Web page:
They viewed Adolf Hitler as the product of complex social and historical forces. Their successor would have to be a passionate Manichaean who saw the world as a medieval struggle to the death between the powers of good and the powers of evil, who held that individuals are responsible for their actions and that the German dictator was therefore wicked…

Like Adolf Hitler he would have to be a leader of intuitive genius, a born demagogue in the original sense of the word…who could if necessary be just as cruel, just as cunning, and just as ruthless as Hitler but who could win victories without enslaving populations, or preaching supernaturalism, or foisting off myths of his infallibility, or destroying, or even warping, the libertarian institutions he had sworn to preserve.

Such a man, if he existed, would be England’s last chance. In London there was such a man.

Winston Spencer Churchill

The Conservative party leadership…detested him and everything he represented.

Even George VI hadn’t wanted Chamberlain to quit No. 10 Downing Street; he thought his treatment had been “grossly unfair.”…but only a coalition could govern the nation, and the National Executive of the Labour party, meeting in a basement room of the Highcliff Hotel in Bournemouth, sent word that they would serve under no Conservative except Churchill.

So Chamberlain persuaded the reluctant King to choose the man neither wanted…

On May 28, the first day of the Dunkirk evacuation, [Lord] Halifax, speaking for the Conservative leadership, had told Churchill that a negotiated peace was England’s only alternative.

Now, as the new prime minister’s foreign secretary and a member of his War Cabinet,…[Halifax] was quoted by the United Press as inviting “Chancellor Hitler to make a new and more generous peace offer.”

It was, he said, the only reasonable course, the only decision a stable man of sound judgment could reach. He was quite right.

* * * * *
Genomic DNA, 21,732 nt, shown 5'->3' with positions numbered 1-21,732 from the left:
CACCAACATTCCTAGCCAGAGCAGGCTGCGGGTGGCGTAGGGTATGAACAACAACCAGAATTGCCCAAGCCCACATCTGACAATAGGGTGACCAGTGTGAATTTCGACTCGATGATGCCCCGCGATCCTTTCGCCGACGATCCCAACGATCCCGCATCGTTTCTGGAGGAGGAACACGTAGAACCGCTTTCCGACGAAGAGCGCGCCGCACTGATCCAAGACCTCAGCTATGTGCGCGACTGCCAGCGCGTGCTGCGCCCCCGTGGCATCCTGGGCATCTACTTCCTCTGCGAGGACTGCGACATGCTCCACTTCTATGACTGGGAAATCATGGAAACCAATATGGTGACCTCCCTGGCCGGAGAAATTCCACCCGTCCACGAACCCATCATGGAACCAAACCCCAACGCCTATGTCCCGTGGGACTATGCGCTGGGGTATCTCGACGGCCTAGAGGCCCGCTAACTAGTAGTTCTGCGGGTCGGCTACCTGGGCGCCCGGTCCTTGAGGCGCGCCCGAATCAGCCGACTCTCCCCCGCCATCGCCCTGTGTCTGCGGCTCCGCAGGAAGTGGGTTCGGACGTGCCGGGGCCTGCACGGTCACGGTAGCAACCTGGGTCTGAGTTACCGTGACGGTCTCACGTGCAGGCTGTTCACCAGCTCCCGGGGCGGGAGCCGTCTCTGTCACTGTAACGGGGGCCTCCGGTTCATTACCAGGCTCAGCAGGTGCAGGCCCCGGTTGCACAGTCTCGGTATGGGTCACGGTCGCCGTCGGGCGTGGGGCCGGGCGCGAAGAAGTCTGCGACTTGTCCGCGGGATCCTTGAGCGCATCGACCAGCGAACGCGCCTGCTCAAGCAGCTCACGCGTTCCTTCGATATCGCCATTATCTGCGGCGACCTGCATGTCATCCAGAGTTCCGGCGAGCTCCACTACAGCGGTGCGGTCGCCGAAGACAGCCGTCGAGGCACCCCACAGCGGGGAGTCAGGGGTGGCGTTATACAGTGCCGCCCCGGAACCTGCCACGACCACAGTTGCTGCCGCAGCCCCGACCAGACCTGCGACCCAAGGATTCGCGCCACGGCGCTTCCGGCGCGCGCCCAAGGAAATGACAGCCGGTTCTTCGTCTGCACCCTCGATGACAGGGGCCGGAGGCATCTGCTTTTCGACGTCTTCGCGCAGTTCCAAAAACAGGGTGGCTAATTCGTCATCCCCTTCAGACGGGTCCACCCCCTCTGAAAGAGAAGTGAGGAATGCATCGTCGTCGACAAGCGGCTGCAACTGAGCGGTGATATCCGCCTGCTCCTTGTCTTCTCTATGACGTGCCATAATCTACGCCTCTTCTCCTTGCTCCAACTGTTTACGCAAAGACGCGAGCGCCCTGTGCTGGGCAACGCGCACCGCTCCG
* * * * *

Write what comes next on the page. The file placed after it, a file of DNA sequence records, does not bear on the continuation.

But Winston Churchill was not a reasonable man.

He was about as sound as the Maid of Orleans, a comparison he himself once made—

“It’s when I’m Joan of Arc that I get excited.”

…Deep insight, not stability, was his forte. To the War Cabinet he said, “I have thought carefully in these last days whether it was part of my duty to consider entering into negotiations with that man, and concluded:

“If this long island story of ours is to end at last, let it end only when each one of us lies choking in his own blood upon the ground.”

He spoke to them, to the House, and then to the English people as no one had before or ever would again…

Another politician might have told them: “Our policy is to continue the struggle; all our forces and resources will be mobilized.”

This is what Churchill said:

“Even though large tracts of Europe and many old and famous states have fallen or may fall into the grip of the Gestapo and all the odious apparatus of Nazi rule, we shall not flag or fail. We shall go on to the end. We shall fight in France, we shall fight on the seas and oceans, we shall fight with growing confidence and growing strength in the air, we shall defend our island, whatever the cost may be, we shall fight on the beaches, we shall fight on the landing grounds, we shall fight in the fields and in the streets, we shall fight in the hills; we shall never surrender.”

“Let us therefore brace ourselves to our duties, and so bear ourselves that, if the British Empire and its Commonwealth last for a thousand years, men will still say, ‘This was their finest hour.’“


May we all find ways to live our finest hour — every day.

Just a thought…

Pat and Marsha

Copyright © 2022 Patrick J. Moriarty. All Rights Reserved.